3. Understanding River Ecology from the Standpoint of Engineering
In river management, recovery of healthy rivers with their rich biomass and biodiversity is even a more difficult and challenging issue than flood control or water utilization. One of the reasons for this problem is that the goals of river health recovery are difficult to quantify. Historically, research topics about various riverine plants and animals and their interactions have been studied only within the field of ecology. However habitats are formed through the processes of nature like flooding, therefore, for a deeper understanding of the whole river ecosystem it is essential to study hydraulics, geomorphology and their interaction from an engineering standpoint. Studying the river ecosystem from the standpoint of engineering is called 'environmental river engineering', something that we are aiming to establish. Following this approach, we sometimes see our research target from a quite different point of view then that taken by ecologists. Our research aim is to clarify the mechanism of how current ecosystem conditions are formed by integrating habitat evaluations from an engineering perspective, with those of the existing ecosystem evaluations arrived at from an ecological perspective. The clarification of this mechanism will contribute to future river management measures; hopefully resulting in more rivers starting to gradually recover their ecological integrity and even begin to meet the demands of flood control and water utilization. This concept is what underlies our current research works.
'Riffles' and 'pools' are essential factors of a river and its ecosystem. Although the importance of the riffle-pool structure has been recognized for a long time, issues like 'what kind of riffles and pools are evaluated as good?' and 'how are such riffles and pools formed' have not been sufficiently discussed or studied. Further, what type of riverbed morphology is formed as the result of the workings of nature and the impact of humans?, and what meaning does it have for the biota? We are working on answers to these kinds of questions.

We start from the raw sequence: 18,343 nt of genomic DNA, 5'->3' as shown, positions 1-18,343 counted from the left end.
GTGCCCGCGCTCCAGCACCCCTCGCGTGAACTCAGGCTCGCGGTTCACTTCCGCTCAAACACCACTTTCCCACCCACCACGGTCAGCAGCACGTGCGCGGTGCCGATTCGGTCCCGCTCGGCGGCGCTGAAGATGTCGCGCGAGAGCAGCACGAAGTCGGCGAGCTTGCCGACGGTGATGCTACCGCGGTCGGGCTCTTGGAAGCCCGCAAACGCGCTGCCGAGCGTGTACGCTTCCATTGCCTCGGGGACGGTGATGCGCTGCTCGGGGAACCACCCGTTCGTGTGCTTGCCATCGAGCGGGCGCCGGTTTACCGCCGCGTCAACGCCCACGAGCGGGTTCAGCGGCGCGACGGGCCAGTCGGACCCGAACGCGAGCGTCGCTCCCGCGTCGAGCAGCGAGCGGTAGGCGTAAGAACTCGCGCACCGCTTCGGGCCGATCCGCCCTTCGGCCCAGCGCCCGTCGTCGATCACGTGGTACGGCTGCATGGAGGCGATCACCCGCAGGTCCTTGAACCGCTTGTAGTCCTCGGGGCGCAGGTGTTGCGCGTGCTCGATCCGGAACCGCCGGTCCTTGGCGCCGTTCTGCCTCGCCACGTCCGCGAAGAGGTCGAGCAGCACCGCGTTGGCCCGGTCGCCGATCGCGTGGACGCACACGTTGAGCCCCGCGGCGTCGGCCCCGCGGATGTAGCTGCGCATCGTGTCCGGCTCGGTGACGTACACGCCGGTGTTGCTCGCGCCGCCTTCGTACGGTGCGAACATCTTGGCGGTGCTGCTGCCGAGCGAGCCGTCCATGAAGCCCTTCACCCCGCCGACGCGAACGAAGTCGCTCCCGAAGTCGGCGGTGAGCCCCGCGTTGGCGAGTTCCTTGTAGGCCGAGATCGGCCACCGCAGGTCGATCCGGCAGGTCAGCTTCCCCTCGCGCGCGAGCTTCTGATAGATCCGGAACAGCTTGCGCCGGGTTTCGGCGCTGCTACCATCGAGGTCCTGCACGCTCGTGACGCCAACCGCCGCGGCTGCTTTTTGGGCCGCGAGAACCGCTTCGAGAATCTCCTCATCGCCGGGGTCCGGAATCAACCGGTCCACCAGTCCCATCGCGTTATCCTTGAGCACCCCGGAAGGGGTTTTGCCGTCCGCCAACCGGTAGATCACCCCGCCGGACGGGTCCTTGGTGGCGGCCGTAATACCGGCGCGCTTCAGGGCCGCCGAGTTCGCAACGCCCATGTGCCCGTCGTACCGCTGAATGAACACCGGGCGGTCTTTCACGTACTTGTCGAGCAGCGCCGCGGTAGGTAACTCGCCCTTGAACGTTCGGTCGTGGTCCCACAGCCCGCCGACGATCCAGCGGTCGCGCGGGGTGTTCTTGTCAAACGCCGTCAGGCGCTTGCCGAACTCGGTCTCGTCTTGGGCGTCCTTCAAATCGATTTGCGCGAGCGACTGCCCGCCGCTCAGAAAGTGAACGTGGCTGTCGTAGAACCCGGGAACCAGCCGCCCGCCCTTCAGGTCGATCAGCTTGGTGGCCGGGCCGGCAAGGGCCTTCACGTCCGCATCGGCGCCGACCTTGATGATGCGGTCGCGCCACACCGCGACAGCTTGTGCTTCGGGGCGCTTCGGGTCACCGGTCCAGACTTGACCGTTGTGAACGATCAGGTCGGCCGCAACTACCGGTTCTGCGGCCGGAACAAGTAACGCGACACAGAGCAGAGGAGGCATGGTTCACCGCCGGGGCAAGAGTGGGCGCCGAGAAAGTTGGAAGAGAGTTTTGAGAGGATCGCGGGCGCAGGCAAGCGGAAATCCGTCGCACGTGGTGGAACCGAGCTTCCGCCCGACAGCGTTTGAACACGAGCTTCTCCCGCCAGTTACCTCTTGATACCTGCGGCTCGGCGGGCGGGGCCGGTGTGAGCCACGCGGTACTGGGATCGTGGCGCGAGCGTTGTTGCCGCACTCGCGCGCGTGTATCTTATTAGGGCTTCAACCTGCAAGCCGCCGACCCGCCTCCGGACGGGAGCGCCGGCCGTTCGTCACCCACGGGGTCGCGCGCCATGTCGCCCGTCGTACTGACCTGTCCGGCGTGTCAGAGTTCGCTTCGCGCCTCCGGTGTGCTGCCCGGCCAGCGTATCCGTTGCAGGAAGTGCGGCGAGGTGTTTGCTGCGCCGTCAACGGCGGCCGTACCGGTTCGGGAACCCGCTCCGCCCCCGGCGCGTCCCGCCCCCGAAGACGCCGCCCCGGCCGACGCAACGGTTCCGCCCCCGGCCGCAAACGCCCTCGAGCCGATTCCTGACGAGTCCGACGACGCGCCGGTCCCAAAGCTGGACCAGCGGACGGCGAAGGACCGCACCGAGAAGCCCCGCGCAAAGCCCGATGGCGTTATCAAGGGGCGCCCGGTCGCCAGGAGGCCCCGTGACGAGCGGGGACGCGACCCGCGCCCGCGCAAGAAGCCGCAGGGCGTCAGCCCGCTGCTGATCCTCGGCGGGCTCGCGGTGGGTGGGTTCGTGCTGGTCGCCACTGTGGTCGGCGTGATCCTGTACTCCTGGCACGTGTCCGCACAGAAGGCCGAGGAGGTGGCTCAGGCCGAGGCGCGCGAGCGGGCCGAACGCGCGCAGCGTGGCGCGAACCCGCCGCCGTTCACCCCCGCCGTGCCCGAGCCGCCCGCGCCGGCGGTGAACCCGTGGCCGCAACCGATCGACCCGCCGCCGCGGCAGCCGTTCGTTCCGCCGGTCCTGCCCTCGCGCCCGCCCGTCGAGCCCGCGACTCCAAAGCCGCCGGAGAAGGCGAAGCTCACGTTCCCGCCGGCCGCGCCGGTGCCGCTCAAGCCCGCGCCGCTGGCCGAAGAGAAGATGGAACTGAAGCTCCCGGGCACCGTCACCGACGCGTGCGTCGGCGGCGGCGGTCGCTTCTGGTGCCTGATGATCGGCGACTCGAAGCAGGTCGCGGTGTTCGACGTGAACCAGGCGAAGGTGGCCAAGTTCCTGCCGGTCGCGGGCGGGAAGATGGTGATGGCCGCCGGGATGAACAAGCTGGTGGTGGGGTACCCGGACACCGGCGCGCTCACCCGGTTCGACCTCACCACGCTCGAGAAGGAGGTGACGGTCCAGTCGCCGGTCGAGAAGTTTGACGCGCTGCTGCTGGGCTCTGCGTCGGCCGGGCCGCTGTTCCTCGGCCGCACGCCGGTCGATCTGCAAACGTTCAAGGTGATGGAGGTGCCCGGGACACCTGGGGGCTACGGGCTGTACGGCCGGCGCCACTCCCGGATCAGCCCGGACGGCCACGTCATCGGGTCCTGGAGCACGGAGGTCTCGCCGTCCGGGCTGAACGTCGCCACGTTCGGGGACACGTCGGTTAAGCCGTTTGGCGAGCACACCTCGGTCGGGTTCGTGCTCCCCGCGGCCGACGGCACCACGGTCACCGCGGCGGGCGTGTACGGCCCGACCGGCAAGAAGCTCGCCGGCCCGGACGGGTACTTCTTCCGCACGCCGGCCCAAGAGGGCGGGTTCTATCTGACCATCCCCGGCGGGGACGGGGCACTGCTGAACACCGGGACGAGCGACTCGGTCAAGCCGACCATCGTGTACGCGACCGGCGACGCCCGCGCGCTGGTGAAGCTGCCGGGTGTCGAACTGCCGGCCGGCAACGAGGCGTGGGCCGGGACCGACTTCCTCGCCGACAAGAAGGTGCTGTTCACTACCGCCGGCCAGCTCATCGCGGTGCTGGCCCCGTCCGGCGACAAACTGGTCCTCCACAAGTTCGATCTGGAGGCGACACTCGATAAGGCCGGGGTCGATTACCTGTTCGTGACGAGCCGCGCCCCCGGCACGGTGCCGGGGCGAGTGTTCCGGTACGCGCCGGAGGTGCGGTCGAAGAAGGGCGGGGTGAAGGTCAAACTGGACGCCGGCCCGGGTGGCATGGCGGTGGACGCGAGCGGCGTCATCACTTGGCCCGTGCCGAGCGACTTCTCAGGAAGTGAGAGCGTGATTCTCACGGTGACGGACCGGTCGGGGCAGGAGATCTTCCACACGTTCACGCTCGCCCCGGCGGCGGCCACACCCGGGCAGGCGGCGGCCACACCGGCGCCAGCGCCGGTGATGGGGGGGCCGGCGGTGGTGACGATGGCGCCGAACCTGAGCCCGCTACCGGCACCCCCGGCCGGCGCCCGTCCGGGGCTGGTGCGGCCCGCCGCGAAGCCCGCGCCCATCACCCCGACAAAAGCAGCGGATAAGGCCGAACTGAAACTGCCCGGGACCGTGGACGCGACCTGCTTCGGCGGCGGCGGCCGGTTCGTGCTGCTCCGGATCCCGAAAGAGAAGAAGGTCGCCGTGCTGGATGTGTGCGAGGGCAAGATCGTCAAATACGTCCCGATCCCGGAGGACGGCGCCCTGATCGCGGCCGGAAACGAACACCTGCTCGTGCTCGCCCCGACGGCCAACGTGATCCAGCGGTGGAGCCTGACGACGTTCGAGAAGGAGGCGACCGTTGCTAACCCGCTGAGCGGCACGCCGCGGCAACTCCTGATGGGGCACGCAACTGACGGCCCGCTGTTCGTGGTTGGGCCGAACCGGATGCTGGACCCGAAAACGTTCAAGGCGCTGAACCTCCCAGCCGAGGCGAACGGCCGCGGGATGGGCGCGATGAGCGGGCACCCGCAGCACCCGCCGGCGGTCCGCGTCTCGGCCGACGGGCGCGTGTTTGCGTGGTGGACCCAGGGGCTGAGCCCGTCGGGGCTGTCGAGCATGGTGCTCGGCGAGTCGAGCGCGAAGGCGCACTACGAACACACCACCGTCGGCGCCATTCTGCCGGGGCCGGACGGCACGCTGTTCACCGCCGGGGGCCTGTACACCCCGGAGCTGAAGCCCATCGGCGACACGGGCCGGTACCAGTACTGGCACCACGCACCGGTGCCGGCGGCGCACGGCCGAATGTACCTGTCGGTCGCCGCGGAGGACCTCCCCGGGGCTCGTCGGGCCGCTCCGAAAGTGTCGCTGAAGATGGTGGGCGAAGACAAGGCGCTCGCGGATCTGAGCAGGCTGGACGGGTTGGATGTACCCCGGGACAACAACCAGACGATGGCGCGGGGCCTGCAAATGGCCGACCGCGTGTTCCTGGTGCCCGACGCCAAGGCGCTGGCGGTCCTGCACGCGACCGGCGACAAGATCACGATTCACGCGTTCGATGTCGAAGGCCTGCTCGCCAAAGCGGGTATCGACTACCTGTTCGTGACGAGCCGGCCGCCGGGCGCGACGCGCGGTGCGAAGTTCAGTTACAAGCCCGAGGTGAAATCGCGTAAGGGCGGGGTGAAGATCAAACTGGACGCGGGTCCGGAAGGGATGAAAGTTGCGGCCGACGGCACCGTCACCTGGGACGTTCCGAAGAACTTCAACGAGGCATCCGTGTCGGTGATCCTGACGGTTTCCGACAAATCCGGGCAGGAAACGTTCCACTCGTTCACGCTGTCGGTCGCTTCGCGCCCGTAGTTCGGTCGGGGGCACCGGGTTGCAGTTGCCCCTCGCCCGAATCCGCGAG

When you watch a river, you can focus on its various properties. On a large scale, we generally take the whole river basin or the catchment area as a unit and consider the geological characteristics, land use etc.. Such an approach to rivers (with a basin-wide scale or larger) is being undertaken by the hydrology group in our laboratory. As well, we are now also concerned with the hierarchical structure at smaller scales in river systems; a segment scale (upstream, downstream), at the Riffle-Pool scale, a the scale of different biotop types or at the scale of each gravel type. Each member of our group is studying a different scale and analyzing and evaluating river environments hierarchically.
We put emphasis on field observation and periodically perform observations such as geomorphological surveys and hydraulic measurements at our various observation sites. In respect to biological samplings and analyzes, our group does not have enough experience or skill; so we constantly undertake cooperative research with ecologists such as fish, benthic insect, and algae researchers. We discuss with and learn from them. Deskwork is also a necessity of research activities, but we believe that we can discover many things through repeated field trips and observations. We also aim to observe rivers from many other points of view through working cooperatively with other researchers.